The Las Vegas Grand Prix — where open-wheel cars will race down the city’s iconic Strip under its world-renowned lights — hasn’t even happened yet, but Formula 1 and city officials look set to make it a near-permanent race. As in, we could be looking at races at the temporary track for the next decade, as opposed to the three-year deal that currently exists.
One local Las Vegas news network has reported that on Feb. 7, the Clark County Commission will evaluate a proposal that would make the Vegas GP a permanent event on F1’s calendar for the next 10 years. It would retain its slot during the weekend before Thanksgiving from its first running in 2023 all the way to 2032. That’s a massive commitment, and it’s one that still needs to be decided upon by both F1 and the city.
The report suggests that the race and city will share something of a symbiotic relationship. If F1 ultimately commits to a 10-year plan, Las Vegas will allow it to forego the standard filing process for paperwork regarding special events. Basically, F1’s detailed plan about how it’ll use public roads and sidewalks will remain standard for all 10 years, which means the series won’t have to start filing paperwork up to 13 months in advance of the next year’s race. In exchange, Formula 1 is projected to bring over one billion dollars to the Vegas economy. Not a bad swap.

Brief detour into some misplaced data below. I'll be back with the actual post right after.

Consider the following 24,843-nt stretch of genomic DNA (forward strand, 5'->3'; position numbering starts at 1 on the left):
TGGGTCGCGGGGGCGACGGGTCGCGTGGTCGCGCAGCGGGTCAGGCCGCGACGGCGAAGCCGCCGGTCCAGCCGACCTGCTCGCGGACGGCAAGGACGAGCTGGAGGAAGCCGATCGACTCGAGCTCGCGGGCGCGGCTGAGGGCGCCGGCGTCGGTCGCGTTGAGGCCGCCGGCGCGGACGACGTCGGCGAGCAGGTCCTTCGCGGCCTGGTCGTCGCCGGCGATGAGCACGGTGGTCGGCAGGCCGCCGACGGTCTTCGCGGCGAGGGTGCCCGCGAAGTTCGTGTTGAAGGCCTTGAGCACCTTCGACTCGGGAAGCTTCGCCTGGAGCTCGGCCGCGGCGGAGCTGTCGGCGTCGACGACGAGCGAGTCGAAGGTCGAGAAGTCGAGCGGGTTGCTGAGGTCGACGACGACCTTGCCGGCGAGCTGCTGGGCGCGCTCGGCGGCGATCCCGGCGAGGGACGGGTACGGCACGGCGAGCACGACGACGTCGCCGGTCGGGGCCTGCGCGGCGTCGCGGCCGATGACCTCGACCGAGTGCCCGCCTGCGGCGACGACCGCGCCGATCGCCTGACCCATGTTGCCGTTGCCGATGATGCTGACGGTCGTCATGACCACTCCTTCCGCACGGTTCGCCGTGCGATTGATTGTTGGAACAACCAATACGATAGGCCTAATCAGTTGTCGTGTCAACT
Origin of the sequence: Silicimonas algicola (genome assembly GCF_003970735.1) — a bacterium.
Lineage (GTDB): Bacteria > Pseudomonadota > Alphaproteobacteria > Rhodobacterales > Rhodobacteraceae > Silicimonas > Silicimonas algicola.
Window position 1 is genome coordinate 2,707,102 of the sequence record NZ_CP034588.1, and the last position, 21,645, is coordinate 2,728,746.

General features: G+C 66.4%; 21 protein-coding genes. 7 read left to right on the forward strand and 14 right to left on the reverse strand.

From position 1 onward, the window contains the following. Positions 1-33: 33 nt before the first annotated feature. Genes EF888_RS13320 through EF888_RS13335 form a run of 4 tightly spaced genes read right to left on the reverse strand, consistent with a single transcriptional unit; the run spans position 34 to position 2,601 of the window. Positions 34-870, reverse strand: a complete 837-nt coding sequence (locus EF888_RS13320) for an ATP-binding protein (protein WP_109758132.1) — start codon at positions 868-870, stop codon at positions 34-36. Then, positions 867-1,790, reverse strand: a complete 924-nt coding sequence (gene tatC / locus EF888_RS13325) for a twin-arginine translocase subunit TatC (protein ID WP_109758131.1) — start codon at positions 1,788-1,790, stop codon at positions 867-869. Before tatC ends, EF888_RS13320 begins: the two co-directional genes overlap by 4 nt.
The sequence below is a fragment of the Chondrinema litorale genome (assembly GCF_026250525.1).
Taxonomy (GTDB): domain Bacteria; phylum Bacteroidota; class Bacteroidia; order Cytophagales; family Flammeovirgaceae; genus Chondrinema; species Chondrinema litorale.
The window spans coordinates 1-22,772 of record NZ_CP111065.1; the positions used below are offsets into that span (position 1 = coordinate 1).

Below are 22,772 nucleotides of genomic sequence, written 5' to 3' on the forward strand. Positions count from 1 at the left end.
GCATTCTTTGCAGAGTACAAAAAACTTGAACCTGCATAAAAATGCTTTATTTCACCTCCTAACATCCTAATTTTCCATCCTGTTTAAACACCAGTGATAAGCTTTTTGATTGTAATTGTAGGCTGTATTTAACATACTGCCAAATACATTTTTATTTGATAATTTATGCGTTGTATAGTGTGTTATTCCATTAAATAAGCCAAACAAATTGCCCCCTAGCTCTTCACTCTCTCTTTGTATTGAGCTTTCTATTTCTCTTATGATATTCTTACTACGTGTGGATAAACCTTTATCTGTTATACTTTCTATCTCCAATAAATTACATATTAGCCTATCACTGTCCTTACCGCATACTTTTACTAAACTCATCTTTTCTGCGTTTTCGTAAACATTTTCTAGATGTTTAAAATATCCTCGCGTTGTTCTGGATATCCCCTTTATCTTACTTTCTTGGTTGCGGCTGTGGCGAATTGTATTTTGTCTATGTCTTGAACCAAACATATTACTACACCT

These decade-long deals aren’t particularly common in F1; it’s difficult to predict how long interest in a particular area will last. However, the sport made an exception for the Miami Grand Prix back in 2021, and it could be doing the very same for Vegas. That’s a big leap for America, a country that was in danger of losing its only F1 race just a few years ago.
Of course, this proposal isn’t a guarantee yet. We’ll see what Clark County Commission members decide on Feb. 7. The 2023 running of the race will take place on Nov. 16 through 18, 2023.